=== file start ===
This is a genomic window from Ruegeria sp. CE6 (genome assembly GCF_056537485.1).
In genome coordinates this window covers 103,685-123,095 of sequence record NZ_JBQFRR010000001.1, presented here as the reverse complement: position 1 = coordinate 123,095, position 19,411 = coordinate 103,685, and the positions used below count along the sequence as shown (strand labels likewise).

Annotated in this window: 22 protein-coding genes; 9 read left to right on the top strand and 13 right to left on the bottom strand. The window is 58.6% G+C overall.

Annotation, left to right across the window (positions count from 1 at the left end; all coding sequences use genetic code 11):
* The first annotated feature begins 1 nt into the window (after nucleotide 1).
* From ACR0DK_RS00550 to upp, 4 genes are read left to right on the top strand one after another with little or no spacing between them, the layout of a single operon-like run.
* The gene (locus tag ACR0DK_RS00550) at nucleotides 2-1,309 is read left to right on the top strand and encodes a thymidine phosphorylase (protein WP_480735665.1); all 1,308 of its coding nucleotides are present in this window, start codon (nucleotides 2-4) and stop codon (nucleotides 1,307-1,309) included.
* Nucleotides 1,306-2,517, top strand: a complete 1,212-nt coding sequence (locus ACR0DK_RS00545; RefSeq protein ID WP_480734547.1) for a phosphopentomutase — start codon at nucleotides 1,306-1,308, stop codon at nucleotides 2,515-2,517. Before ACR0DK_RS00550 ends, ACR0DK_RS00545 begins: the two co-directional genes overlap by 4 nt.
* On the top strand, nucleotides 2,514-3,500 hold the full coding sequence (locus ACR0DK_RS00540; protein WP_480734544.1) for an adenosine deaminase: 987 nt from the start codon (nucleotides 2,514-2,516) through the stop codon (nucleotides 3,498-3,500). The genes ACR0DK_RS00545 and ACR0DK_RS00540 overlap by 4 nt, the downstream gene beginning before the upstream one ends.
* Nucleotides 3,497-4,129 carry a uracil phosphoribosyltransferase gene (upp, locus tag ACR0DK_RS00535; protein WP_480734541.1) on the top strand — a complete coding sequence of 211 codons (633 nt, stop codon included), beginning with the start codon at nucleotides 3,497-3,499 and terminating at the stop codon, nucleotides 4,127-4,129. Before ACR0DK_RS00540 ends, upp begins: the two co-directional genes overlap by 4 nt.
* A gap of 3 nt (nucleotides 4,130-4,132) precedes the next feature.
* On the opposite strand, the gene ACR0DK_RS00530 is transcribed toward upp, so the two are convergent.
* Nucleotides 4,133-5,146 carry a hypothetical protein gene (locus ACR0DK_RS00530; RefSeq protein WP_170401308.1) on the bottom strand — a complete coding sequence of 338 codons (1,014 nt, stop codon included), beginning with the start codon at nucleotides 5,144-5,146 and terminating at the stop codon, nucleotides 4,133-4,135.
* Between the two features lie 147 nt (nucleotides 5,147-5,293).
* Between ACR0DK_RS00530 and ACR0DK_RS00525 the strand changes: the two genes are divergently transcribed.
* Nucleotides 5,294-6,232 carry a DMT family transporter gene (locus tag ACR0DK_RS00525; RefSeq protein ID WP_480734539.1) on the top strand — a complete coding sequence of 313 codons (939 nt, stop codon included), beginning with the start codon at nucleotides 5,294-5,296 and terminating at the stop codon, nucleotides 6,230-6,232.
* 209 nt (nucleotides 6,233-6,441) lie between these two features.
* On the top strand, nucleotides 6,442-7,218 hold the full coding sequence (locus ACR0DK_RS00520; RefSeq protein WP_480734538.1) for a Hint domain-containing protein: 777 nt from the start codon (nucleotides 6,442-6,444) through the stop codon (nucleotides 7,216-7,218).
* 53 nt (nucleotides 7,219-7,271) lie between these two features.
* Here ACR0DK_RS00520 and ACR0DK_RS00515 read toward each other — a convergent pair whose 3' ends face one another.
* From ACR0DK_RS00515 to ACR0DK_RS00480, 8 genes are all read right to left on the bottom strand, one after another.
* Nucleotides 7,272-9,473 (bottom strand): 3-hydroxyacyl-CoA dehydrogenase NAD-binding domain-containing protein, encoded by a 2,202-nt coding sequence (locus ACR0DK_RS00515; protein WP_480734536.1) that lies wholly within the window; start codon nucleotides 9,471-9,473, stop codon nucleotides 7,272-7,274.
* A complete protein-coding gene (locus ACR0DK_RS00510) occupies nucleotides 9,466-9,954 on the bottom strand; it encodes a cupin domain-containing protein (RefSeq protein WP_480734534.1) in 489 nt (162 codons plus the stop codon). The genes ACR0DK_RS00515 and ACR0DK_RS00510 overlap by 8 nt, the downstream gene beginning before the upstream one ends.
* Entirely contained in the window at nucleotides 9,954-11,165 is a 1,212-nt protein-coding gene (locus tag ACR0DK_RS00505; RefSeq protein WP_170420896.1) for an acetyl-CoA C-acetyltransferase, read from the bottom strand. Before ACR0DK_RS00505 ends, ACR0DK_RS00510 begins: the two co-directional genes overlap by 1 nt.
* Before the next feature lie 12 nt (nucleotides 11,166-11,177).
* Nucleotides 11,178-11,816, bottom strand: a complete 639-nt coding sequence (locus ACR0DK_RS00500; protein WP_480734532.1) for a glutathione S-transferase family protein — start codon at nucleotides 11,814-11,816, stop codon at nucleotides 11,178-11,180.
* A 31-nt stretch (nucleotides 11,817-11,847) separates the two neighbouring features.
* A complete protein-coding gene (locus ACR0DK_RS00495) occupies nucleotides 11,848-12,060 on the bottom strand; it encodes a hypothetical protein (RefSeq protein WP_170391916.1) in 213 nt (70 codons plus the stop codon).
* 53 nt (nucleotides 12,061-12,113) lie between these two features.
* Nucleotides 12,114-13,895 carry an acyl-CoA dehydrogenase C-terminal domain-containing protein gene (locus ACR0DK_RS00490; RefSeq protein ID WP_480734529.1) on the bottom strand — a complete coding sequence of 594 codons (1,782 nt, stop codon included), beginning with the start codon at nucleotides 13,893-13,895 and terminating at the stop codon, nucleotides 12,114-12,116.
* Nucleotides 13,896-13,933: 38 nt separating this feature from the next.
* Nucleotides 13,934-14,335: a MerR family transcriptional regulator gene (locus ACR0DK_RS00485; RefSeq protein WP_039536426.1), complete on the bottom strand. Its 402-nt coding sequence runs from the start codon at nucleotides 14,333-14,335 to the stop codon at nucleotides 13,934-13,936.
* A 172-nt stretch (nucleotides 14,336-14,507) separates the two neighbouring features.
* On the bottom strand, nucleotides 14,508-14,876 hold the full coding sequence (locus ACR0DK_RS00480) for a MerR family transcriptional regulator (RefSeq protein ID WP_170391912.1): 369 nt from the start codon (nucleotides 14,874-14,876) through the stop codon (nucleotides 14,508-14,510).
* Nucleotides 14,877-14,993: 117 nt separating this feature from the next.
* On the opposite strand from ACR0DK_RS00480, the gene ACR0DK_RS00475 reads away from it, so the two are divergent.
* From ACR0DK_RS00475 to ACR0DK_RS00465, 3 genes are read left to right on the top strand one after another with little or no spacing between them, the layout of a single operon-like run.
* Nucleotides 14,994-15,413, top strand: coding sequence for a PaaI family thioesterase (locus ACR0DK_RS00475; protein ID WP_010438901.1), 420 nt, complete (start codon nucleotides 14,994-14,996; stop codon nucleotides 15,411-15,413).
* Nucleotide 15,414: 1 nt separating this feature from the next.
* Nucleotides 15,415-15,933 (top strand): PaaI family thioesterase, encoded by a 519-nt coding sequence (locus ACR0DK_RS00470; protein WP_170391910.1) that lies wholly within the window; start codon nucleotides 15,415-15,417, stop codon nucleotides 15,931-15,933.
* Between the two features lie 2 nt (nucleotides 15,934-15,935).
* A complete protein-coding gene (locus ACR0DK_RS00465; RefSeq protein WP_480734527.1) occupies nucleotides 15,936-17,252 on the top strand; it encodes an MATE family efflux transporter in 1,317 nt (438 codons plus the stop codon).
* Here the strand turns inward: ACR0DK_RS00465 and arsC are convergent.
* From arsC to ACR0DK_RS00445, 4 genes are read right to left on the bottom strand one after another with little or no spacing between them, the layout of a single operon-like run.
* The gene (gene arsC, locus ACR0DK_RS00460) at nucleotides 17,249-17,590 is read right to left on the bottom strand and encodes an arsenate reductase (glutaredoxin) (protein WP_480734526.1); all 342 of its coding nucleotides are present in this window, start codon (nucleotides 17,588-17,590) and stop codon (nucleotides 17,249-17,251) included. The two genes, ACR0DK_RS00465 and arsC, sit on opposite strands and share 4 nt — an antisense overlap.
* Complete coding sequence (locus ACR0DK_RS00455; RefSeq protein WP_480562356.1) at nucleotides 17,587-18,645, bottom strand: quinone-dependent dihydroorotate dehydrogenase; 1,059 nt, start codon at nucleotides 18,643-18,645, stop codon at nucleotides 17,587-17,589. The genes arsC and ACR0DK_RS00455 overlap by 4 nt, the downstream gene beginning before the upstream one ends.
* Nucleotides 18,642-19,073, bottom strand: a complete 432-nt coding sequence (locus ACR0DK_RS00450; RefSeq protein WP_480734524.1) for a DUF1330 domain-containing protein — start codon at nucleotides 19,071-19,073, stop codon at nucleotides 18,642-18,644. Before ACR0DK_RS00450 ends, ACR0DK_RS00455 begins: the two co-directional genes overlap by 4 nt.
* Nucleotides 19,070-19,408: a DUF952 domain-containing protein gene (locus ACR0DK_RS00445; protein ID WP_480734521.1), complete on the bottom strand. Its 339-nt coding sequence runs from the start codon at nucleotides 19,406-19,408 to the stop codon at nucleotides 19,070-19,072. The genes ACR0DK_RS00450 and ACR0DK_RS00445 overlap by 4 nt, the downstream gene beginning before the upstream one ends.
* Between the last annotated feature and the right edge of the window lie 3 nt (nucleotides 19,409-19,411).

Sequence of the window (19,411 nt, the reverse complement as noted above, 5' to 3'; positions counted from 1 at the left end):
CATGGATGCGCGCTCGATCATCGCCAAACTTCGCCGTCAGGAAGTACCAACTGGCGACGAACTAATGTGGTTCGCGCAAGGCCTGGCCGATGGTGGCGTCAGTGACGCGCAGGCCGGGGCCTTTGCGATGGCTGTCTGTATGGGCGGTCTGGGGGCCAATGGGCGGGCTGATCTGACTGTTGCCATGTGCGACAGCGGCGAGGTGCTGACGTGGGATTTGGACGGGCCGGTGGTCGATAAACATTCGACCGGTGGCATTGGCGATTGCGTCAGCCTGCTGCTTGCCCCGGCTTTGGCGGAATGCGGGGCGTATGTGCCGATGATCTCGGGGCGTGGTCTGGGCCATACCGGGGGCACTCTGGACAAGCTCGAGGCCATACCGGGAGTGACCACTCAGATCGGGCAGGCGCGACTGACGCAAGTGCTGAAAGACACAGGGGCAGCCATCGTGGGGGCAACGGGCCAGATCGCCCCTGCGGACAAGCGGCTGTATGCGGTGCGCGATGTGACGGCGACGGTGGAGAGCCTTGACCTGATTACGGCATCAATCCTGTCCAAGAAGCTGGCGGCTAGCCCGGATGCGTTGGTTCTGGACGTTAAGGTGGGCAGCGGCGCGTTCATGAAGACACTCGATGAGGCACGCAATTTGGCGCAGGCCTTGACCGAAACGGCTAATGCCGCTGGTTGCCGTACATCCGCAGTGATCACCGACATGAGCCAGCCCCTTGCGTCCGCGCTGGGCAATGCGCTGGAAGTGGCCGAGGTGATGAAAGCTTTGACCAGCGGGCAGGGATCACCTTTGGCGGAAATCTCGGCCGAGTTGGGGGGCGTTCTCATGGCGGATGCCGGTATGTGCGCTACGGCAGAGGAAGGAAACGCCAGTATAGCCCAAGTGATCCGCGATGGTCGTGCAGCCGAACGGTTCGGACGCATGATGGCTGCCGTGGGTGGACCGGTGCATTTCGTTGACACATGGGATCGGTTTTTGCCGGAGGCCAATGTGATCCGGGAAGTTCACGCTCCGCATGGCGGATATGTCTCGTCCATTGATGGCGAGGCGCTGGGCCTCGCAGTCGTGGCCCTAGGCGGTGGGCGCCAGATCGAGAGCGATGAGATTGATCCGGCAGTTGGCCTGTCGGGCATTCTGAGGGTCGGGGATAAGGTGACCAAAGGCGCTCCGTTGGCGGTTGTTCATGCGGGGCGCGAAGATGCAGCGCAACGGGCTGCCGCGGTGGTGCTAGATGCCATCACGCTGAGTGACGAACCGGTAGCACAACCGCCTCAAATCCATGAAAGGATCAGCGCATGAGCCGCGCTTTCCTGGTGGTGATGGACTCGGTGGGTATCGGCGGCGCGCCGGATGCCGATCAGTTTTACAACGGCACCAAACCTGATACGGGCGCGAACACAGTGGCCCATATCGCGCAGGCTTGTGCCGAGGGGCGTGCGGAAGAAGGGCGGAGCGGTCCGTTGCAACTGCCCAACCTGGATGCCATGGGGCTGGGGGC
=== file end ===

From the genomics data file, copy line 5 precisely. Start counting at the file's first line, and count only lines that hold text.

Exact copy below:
* The first annotated feature begins 1 nt into the window (after nucleotide 1).